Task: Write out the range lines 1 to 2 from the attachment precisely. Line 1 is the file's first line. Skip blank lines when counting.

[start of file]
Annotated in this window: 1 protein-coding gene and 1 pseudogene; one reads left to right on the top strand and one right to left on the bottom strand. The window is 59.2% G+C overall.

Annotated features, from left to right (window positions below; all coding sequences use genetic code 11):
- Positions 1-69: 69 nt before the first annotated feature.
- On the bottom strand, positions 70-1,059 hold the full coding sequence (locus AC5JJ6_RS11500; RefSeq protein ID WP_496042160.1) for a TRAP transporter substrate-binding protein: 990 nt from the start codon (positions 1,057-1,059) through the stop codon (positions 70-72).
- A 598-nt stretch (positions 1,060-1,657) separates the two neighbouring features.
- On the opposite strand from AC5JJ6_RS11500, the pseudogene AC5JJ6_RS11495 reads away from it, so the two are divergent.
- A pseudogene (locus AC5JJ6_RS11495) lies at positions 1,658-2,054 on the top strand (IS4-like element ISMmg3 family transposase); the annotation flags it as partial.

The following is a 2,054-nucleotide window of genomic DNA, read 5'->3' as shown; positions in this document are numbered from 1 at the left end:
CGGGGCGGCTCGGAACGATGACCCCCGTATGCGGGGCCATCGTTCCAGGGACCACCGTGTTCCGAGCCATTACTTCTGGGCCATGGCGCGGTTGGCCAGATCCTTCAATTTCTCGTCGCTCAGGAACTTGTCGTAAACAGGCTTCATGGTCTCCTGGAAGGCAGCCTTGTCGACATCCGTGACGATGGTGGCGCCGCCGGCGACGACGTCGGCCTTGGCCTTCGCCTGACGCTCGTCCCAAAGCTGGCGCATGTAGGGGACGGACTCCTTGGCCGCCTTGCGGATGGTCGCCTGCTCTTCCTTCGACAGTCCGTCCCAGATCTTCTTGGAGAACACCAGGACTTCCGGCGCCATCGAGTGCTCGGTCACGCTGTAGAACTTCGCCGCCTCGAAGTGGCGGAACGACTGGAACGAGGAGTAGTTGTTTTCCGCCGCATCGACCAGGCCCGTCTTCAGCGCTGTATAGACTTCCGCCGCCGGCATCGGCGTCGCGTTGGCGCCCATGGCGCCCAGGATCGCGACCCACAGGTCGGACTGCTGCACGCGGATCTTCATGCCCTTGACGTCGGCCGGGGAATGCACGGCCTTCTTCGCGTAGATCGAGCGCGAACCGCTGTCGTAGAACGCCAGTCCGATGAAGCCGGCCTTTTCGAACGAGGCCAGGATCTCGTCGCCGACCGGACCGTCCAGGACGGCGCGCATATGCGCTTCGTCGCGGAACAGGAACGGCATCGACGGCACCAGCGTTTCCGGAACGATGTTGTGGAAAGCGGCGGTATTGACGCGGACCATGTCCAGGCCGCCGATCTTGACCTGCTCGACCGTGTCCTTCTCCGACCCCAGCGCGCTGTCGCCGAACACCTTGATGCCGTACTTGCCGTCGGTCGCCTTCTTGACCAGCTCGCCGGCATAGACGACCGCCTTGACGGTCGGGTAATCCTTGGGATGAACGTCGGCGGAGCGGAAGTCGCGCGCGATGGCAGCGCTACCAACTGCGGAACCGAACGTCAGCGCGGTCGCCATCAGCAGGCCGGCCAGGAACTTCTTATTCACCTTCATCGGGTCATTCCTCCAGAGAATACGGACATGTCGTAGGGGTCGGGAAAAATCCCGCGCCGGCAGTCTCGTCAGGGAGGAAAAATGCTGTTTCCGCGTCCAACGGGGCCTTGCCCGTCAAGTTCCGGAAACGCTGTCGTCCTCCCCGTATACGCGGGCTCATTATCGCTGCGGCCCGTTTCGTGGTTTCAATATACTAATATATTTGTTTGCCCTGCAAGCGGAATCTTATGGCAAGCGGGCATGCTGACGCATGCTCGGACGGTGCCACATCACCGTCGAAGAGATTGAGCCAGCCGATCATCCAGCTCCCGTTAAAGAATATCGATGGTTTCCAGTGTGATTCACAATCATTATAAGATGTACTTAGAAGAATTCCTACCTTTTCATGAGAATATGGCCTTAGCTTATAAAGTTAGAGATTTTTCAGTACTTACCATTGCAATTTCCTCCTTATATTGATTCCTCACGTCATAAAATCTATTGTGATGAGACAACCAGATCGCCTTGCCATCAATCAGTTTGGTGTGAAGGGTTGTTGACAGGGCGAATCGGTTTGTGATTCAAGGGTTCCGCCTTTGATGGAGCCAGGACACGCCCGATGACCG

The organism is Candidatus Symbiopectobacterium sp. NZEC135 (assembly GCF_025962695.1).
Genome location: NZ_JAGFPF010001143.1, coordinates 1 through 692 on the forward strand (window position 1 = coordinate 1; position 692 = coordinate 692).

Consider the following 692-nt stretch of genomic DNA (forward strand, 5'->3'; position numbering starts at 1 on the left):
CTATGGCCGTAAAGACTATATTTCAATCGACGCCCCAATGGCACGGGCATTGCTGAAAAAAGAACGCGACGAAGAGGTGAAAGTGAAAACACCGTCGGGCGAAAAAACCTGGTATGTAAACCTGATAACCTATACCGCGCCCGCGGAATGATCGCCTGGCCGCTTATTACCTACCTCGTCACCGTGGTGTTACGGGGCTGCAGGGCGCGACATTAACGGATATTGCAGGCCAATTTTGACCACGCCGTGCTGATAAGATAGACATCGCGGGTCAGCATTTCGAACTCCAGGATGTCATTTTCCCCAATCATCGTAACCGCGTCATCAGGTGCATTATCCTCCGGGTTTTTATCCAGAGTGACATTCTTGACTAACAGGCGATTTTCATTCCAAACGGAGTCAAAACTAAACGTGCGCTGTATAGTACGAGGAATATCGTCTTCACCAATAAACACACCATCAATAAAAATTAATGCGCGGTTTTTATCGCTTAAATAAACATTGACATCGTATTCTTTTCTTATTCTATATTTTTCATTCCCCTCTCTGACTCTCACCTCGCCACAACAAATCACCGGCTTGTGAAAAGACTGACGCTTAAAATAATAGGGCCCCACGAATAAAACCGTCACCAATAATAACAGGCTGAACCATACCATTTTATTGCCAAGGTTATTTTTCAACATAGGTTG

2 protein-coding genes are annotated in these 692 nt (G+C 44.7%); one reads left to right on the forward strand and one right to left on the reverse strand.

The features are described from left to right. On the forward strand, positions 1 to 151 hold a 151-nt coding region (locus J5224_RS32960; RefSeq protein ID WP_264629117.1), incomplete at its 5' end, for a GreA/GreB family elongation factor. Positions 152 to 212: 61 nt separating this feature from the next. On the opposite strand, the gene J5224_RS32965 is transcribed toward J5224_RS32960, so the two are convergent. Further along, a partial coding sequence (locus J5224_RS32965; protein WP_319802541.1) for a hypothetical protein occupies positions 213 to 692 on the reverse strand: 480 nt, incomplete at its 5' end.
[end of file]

Annotated in this window: 1 protein-coding gene and 1 pseudogene; one reads left to right on the top strand and one right to left on the bottom strand. The window is 59.2% G+C overall.

Annotated features, from left to right (window positions below; all coding sequences use genetic code 11):